• 4% use ChatGPT to teach writing style

  • 3% use ChatGPT as a digital tutor

It can be seen that, unlike our impression, most of the teachers participating in the survey have a relatively open attitude towards AI, and 66% of them think that ChatGPT can be used as a resource to help students.

In contrast, the trust of the students themselves is much lower, as high as 72% think that ChatGPT should be banned in schools.

Throughout human history, the birth of a new thing is often accompanied by many controversies.

Obviously, in the face of ChatGPT, a two-month-old ‘newborn’, there is no unanimous opinion within the teaching team.

Some of the teachers have a very clear attitude towards students using ChatGPT-it is pure cheating!

New York University professor: avoid ChatGPT like a plague god!

In the past few days, many schools in the United States have started school, and the hottest topic among teachers and students is undoubtedly ChatGPT.

At New York University, the ‘Academic Integrity’ section of the syllabus already explicitly treats the use of AI as cheating and prohibits it.

In addition, the students also received warnings from their professors on the first day of class.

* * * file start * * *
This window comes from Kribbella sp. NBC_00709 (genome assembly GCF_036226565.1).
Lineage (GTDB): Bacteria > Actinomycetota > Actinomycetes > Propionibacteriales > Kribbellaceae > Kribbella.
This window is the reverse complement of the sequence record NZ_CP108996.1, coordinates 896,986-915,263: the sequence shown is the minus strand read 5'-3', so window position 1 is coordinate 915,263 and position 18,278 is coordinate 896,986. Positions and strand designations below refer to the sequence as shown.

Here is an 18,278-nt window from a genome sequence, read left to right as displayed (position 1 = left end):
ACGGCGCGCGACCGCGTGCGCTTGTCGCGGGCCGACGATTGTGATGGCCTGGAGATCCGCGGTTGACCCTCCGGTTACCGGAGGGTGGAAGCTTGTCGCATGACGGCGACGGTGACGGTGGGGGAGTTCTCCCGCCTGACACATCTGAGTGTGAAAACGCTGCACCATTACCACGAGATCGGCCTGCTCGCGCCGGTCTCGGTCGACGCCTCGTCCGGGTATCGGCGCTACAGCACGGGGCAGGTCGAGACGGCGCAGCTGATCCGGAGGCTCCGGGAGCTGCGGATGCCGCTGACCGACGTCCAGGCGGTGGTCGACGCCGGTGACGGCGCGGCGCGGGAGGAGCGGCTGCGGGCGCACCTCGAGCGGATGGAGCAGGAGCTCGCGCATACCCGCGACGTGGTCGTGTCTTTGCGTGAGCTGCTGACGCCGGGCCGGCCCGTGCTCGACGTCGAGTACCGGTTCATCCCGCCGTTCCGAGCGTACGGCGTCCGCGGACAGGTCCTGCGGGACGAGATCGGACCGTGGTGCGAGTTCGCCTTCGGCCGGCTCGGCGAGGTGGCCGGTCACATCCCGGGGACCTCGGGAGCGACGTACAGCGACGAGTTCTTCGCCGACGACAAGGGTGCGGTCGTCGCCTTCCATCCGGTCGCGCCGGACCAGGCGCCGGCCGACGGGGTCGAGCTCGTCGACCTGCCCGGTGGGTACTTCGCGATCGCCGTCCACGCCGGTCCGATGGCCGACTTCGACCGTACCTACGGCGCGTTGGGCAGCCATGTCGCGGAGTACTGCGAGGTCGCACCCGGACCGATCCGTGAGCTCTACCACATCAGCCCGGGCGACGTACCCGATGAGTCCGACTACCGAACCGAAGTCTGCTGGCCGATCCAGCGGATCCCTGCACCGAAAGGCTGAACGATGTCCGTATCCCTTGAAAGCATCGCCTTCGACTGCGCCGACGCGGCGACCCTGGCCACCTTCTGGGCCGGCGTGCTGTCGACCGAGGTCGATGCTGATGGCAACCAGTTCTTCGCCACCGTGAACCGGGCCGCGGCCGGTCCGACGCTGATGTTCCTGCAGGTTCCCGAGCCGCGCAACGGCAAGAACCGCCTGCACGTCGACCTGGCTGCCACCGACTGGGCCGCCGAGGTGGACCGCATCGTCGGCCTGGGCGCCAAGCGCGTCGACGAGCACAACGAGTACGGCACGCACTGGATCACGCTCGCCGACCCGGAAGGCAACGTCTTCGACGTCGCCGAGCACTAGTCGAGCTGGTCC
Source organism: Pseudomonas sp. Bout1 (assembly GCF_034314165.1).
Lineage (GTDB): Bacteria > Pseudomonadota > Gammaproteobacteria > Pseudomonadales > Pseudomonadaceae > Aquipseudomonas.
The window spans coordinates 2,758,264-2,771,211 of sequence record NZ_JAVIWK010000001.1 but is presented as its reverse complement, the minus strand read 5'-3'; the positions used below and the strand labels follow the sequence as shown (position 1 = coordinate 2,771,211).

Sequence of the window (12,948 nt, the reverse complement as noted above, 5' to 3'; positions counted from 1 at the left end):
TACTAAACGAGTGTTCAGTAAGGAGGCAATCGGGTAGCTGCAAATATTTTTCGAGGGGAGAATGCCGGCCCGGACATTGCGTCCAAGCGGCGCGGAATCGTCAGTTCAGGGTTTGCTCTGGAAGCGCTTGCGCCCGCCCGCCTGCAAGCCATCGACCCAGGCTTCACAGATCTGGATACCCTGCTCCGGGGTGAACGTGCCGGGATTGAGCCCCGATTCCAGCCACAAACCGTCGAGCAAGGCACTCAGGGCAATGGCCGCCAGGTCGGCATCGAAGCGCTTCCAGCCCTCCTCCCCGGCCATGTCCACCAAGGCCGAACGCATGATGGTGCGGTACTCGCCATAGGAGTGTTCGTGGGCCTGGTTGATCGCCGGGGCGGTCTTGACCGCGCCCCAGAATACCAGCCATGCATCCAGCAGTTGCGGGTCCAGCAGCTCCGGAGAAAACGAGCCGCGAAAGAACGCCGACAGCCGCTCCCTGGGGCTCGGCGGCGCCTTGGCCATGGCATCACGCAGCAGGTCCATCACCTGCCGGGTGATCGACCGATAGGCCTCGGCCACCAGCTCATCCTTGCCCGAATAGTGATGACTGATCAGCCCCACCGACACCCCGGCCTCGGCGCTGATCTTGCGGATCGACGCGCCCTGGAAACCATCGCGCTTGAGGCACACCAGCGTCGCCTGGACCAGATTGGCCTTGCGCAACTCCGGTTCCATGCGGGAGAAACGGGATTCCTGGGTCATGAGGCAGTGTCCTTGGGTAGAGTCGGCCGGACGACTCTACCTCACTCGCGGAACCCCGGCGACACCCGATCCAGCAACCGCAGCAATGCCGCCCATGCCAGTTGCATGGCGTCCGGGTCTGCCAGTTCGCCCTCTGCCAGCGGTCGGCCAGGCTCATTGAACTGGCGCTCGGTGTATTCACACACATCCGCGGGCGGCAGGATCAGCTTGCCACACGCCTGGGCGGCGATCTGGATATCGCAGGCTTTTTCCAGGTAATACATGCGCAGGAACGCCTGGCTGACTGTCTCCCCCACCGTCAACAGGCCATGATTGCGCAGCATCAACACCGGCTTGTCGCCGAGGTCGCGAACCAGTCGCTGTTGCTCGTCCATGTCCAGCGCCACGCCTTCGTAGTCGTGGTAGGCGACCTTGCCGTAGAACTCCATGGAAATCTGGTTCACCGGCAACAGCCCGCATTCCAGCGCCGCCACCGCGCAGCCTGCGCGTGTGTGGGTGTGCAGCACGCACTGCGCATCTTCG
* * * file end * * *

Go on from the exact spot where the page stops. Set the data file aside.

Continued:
In a class at NYU’s Tisch School of the Arts, the professor bluntly wrote on the syllabus—

‘Q: Is using ChatGPT or other AI tools that generate text or content considered cheating? Answer: Yes. ‘

Even in classes that don’t require essay writing, the professor raised the ChatGPT warning.

A macroeconomics syllabus reads: ‘We are intentionally time-bound so you cannot have time to consult a book, ChatGPT or other resource and still complete the test. Students are not allowed to communicate with anyone (including ChatGPT) during the 24 hours of the quiz. ‘

Of course, it is well known that ChatGPT is often stupid in the face of math problems, so the professors in the Department of Mathematics are exempt from this layer of worry.

Jenni Quilter, associate dean of the New York University College of Arts and Sciences, said that professors are now worried that students will use ChatGPT to cheat.

According to Quilter, as early as December, there were incidents of students using ChatGPT.

‘Using ChatGPT without permission has the same consequences as any academic plagiarism incident, and the results include redoing homework, deducting points, and writing checks. ‘

David Levene, a professor of classics at New York University, said he is closely monitoring all chatGTP-related plagiarism.

‘I have clearly warned students that any use of ChatGPT in any form unless they have my permission is cheating. ‘

’ I also told them that I’ve tried ChatGPT for my papers and it’s been a B- at best and an F at worst. So if they want anything better than a B-, they should avoid it like the plague! ‘

The concerns of NYU professors are not unfounded.

According to a survey conducted by the Stanford Daily, 17% of students have used ChatGPT to complete assignments and exams for the fall semester.

However, compared to Study.com’s 89% and 48%, Stanford’s ratio is obviously much lower.